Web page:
At the eduhub days 2020 the Swiss academic e-learning community looked at perspectives and challenges of videos in higher education.
Like most years, the 180 spots for the eduhub days went quickly, and a wide range of participants arrived eagerly on Wednesday morning, 29 January at the University of Bern. Sipping his coffee, Ricardo Mazza, Senior Lecturer at SUPSI, tells me why he's travelled all the way from Lugano. "I come here for the practical exchange of ideas, that I can adopt in my daily practices. Something you don't have at a research conference. Also, we're such a diverse community in terms of background. We have instruction design experts heading e-learning centres, to lecturers, technical staff and video production people all benefiting from each others experiences."
By connecting these e-learning stakeholders and experts, SWITCH aims to support the higher education community in making effective use of the opportunities presented by digitalisation.
Next, Nathalie Roth, eduhub coordinator at SWITCH explains to me that videos and their use in higher education are well established in most Swiss Higher Education Institutions. At the same time, the field of video-supported and enhanced learning is growing exponentially. While new formats and methods emerge, the community is at a stage where established practices are being critically looked at. A lot to think about, and a fruitful topic for experts and stakeholders in e-learning to explore together.
Spoilt for choice, I decide to participate in the SIG Video Workshop to learn more about the eduhub spirit first hand. The eduhub Special Interest Groups (SIG) bring together specialists of a specific e-learning topic to allow in-depth discussions and developments on expert level. SIGs run all year round and have an impressive body of guidelines, all open source.
In this workshop, I learn about the project of turning the existing SIG video guide into a MOOC (Massive Open Online Course). It'll be a course on the creation and production of teaching and learning videos in English. In a truly collaborative spirit, UNIL and EPFL want to design and implement this MOOC together with other members of the eduhub community.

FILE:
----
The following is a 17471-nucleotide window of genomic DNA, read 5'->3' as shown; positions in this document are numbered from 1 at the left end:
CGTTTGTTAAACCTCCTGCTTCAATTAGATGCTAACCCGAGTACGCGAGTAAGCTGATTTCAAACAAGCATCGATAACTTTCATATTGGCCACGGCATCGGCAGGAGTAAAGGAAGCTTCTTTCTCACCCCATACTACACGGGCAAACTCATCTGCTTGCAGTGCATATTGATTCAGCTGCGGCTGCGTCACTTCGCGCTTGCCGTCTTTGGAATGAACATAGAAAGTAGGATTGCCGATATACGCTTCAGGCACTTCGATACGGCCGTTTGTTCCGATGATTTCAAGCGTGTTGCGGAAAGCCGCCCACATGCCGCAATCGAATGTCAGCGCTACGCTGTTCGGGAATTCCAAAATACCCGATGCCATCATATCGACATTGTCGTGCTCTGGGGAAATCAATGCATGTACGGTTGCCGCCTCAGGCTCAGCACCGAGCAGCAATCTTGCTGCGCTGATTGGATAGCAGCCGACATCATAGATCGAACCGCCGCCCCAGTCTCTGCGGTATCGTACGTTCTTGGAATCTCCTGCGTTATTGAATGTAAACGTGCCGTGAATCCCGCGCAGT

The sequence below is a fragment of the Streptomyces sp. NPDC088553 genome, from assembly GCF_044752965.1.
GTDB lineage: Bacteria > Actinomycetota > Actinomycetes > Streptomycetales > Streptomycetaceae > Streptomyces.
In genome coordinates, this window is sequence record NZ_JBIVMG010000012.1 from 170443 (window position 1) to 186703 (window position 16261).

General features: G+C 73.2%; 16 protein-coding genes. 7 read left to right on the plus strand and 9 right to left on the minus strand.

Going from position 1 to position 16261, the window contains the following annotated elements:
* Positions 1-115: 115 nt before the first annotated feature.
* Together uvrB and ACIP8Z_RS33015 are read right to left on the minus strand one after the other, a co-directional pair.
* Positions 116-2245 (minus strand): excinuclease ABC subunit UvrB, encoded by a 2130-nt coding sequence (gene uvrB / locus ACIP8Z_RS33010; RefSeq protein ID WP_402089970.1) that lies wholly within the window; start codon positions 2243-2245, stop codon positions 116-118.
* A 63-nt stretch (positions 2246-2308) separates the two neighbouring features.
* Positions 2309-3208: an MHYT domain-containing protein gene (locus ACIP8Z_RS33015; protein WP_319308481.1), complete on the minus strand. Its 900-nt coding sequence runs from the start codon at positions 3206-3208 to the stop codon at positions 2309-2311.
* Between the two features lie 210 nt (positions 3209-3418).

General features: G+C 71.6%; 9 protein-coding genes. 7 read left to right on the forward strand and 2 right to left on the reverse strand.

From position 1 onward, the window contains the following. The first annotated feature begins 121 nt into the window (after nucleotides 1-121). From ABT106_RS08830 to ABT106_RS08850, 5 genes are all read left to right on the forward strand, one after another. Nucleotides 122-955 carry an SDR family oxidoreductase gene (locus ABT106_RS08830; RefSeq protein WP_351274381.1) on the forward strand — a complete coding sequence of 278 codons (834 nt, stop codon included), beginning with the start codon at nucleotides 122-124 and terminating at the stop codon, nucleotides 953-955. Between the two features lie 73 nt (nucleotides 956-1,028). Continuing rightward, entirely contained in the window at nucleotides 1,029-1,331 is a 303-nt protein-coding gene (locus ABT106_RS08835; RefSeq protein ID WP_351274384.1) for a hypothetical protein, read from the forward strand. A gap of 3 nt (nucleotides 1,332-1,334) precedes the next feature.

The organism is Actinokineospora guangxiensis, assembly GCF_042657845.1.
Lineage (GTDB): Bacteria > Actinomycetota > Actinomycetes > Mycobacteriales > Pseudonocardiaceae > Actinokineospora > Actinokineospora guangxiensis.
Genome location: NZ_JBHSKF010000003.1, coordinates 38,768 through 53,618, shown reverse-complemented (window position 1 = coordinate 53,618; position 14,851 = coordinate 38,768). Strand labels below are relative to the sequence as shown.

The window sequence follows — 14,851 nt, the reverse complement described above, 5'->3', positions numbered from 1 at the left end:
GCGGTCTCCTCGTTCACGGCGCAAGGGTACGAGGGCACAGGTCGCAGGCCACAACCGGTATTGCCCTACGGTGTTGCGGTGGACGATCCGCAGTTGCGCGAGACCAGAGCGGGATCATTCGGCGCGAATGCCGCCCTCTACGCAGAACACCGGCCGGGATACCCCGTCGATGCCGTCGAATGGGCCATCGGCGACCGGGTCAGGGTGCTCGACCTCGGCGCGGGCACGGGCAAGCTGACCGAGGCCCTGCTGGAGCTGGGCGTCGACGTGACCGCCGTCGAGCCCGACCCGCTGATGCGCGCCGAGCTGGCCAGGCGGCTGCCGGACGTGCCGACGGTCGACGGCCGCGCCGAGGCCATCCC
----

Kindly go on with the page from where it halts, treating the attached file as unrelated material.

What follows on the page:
"Collaboration has become very important in today's digitalised world. Working in networks offers so many opportunities. We don't think in terms of competition in the eduhub community but embrace networking and learn from one another.”Jean-François Van de Poël, Operational Manager for Digital and Multimedia Teaching Support Centre, UNIL
For the BarCamp Sessions topics are submitted live via the voting tool sli.do, which allows participants to add their burning issue to the list. In a second step, everyone gets to vote. By the end 12 topics are selected and those who gave the input become the facilitators of a 35 minute session.
This immediate, low preparation and community-driven approach is valued greatly by the community. There were clusters around instructional design of videos and their environment, tips and tools for production as well as dissemination and user feedback to the SWITCH collaborative tools family.
My head is smoking after the three short and intense sessions, time to top up the sugar level. During the next coffee break I get hold of presenter Giorgia Mora, Instructional designer at eLab – eLearning Lab USI. "We had a wide range of topics at the BarCamp sessions this year. For me this is a great opportunity networking with people and finding solutions to my problems through lived experiences in the community."
The possibilities for teaching and learning with video are endless. In his key note Zac Woolfitt claimed "video changes everything". As the following key note speakers Martin Merkt and Emily Nordmann revealed, there is still a lot to be discovered on how video practices are best applied in higher education. For this, "the eduhub community is invaluable," claims Hervé Platteaux, Responsible for pedagogy, Centre Nouvelles Technologies et Enseignement, University Fribourg, over the final lunch, "we're trying to find out the best ways of using technologies with an educational purpose by sharing lived experiences in the community."